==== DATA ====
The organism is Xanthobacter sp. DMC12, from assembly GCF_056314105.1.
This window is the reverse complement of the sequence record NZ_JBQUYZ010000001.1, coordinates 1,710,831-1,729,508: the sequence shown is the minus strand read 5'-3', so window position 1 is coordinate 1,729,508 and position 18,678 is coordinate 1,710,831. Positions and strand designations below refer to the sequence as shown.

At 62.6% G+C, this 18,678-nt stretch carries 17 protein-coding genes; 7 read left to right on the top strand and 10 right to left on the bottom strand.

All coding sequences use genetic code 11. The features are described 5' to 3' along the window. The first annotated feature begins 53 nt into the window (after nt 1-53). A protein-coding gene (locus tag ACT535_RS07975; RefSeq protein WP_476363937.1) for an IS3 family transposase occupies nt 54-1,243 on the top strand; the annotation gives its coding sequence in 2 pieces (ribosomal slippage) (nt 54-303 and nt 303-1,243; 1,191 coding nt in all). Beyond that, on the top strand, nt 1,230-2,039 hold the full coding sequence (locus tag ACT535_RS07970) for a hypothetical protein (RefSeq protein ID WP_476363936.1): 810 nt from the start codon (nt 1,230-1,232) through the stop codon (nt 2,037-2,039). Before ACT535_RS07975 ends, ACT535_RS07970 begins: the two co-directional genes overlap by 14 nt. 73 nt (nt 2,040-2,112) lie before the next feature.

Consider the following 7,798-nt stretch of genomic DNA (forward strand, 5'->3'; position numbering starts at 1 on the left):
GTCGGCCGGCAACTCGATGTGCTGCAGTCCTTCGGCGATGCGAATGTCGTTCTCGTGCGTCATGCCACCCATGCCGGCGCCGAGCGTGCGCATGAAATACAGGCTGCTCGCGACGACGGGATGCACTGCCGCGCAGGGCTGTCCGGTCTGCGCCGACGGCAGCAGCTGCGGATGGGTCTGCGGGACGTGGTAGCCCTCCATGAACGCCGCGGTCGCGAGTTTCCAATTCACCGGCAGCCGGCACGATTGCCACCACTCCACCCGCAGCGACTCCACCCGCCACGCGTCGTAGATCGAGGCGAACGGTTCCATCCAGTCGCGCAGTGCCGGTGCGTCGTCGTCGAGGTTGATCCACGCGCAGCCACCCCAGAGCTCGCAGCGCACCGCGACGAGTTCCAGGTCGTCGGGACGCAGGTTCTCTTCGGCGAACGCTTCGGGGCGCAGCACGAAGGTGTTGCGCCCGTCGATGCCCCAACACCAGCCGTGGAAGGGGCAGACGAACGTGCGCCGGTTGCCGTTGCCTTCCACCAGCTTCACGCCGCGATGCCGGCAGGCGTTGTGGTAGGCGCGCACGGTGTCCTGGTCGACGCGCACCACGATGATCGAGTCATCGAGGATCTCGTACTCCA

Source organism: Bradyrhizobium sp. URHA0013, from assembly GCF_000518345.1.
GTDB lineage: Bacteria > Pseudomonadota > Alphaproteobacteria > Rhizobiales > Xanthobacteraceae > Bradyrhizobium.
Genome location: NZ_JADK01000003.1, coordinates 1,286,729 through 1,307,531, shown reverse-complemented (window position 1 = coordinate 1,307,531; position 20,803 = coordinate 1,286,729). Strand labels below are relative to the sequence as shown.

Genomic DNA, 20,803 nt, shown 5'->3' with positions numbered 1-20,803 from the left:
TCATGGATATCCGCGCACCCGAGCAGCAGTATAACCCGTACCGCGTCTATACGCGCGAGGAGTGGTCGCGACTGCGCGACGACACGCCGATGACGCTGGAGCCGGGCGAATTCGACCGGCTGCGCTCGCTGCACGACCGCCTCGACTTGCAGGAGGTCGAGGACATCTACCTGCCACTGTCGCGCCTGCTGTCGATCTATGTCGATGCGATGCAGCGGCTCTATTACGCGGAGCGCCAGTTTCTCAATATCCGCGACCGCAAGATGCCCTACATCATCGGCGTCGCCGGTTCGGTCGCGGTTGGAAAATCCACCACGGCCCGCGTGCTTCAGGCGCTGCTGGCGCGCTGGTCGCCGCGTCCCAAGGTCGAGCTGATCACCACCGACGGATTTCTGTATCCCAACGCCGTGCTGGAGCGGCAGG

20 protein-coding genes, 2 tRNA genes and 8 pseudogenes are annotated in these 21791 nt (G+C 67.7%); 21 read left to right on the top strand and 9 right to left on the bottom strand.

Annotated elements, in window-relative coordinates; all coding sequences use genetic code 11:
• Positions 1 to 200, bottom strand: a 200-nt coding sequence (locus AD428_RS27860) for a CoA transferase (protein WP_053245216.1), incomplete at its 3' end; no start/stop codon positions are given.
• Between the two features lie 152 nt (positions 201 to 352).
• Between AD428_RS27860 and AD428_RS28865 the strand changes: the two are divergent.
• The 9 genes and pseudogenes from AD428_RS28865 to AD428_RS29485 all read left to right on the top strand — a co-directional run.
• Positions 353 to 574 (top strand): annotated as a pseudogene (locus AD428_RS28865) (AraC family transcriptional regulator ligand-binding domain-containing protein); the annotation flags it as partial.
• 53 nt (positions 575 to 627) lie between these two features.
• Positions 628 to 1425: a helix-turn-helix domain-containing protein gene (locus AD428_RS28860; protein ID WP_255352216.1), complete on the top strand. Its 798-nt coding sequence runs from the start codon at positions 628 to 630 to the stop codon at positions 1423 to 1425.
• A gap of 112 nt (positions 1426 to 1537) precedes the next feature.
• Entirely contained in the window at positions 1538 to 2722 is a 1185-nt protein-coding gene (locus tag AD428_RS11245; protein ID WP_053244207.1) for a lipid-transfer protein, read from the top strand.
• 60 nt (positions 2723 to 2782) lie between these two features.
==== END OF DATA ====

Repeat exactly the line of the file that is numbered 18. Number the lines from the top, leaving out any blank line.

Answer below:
• Positions 353 to 574 (top strand): annotated as a pseudogene (locus AD428_RS28865) (AraC family transcriptional regulator ligand-binding domain-containing protein); the annotation flags it as partial.